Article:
Investigation on Black Market Fate of CIA Weapons Raises New Questions

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Investigation on Black Market Fate of CIA Weapons Raises New Questions

New investigation from New York Times and Al Jazeera implicates Jordan, but omits key details

Weapons shipped to Jordan by the CIA and Saudi Arabia for use by Syrian rebels ended up on the black market, a new report claims. (Photo: Kurdishstruggle/flickr/cc)

Weapons shipped to Jordan by the CIA and Saudi Arabia for use by Syrian rebels ended up on the black market, highlighting the dangers of the U.S. government's decades-old program to arm and train foreign fighters, a new investigation published Monday by the New York Times and Al Jazeera reveals.

According to U.S. and Jordanian officials, millions of dollars worth of weapons including Kalashnikov rifles, mortars, and rocket grenades were systematically stolen by Jordanian intelligence officers in a massive scheme and sold to underground merchants. Some of those weapons were used in the November attack on a police training academy in Amman that killed five people, including two Americans, and injured seven others.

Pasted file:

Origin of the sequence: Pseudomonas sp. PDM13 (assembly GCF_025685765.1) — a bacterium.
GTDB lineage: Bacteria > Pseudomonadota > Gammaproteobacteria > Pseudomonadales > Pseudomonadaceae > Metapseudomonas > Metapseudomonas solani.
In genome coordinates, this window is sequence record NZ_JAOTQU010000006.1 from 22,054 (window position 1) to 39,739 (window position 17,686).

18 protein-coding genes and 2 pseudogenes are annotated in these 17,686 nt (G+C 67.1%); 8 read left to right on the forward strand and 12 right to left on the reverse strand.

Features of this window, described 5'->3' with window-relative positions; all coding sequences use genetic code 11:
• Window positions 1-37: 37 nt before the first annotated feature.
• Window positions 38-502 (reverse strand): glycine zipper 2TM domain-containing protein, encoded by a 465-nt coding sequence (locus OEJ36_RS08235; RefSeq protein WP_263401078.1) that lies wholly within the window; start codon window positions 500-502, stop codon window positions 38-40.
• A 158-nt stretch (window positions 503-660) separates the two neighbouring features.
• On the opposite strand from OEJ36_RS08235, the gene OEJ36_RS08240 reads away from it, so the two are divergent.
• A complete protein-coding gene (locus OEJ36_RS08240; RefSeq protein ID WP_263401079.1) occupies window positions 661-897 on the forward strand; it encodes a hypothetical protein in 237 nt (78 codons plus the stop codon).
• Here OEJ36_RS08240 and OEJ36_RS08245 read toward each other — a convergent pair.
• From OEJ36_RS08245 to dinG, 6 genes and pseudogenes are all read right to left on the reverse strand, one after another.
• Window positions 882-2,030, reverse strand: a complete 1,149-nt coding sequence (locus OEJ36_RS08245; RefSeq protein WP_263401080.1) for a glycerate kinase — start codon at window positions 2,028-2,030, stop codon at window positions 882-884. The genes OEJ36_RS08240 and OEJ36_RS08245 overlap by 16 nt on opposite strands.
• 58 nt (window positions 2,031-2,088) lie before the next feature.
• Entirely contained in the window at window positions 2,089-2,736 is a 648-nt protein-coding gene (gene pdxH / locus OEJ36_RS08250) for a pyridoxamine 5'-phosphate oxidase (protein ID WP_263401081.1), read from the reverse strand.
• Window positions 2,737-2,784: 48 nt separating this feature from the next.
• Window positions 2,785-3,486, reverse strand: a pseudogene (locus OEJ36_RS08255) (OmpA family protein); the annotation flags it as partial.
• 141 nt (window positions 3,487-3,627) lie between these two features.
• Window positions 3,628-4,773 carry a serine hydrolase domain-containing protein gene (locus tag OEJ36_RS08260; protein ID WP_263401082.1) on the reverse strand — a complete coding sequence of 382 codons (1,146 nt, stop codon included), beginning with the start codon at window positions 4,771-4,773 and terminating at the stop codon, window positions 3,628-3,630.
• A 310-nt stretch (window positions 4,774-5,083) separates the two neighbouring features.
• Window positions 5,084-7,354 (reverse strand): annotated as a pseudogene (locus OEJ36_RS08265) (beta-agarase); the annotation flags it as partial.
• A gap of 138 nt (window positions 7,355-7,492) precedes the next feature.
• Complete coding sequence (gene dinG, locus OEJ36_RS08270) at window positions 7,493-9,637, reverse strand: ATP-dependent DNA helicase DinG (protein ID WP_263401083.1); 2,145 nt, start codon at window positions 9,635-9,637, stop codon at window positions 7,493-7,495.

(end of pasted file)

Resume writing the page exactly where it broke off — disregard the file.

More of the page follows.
The investigation reports:

The training program, which in 2013 began directly arming the rebels under the code name Timber Sycamore, is run by the C.I.A. and several Arab intelligence services and aimed at building up forces opposing President Bashar al-Assad of Syria. The United States and Saudi Arabia are the biggest contributors, with the Saudis contributing both weapons and large sums of money, and with C.I.A. paramilitary operatives taking the lead in training the rebels to use Kalashnikovs, mortars, antitank guided missiles and other weapons.

Despite these damning revelations, the investigation omits a few key details, as national security expert Marcy Wheeler pointed out on Monday.

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Referring to the Times and Al Jazeera as the "official press" of the U.S. and Qatar, Wheeler notes that the investigation used intel from U.S. and Jordanian government sources, and with help from Qatari officials, but without any input from Saudi Arabia—despite the Saudi government's apparent awareness and concern about the issue.

Wheeler wote:

Here's the thing. The article says the theft and sale of the arms has led to a flood of new weapons on the black market... Perhaps that’s true within Jordan. But the weapons came from the black market in the first place — from the Balkans and elsewhere in Eastern Europe, the story claims. If these weapons did come from Eastern Europe, what has really happened is that the US and Saudis have transported weapons to Jordan, only to have them appear back on the black market there, with some cash in the pockets of some Jordanian officers.

Meanwhile, the investigation notes that Timber Sycamore is run by U.S. and Saudi intelligence, but neglects to mention that Qatar is a "key player," Wheeler wrote.

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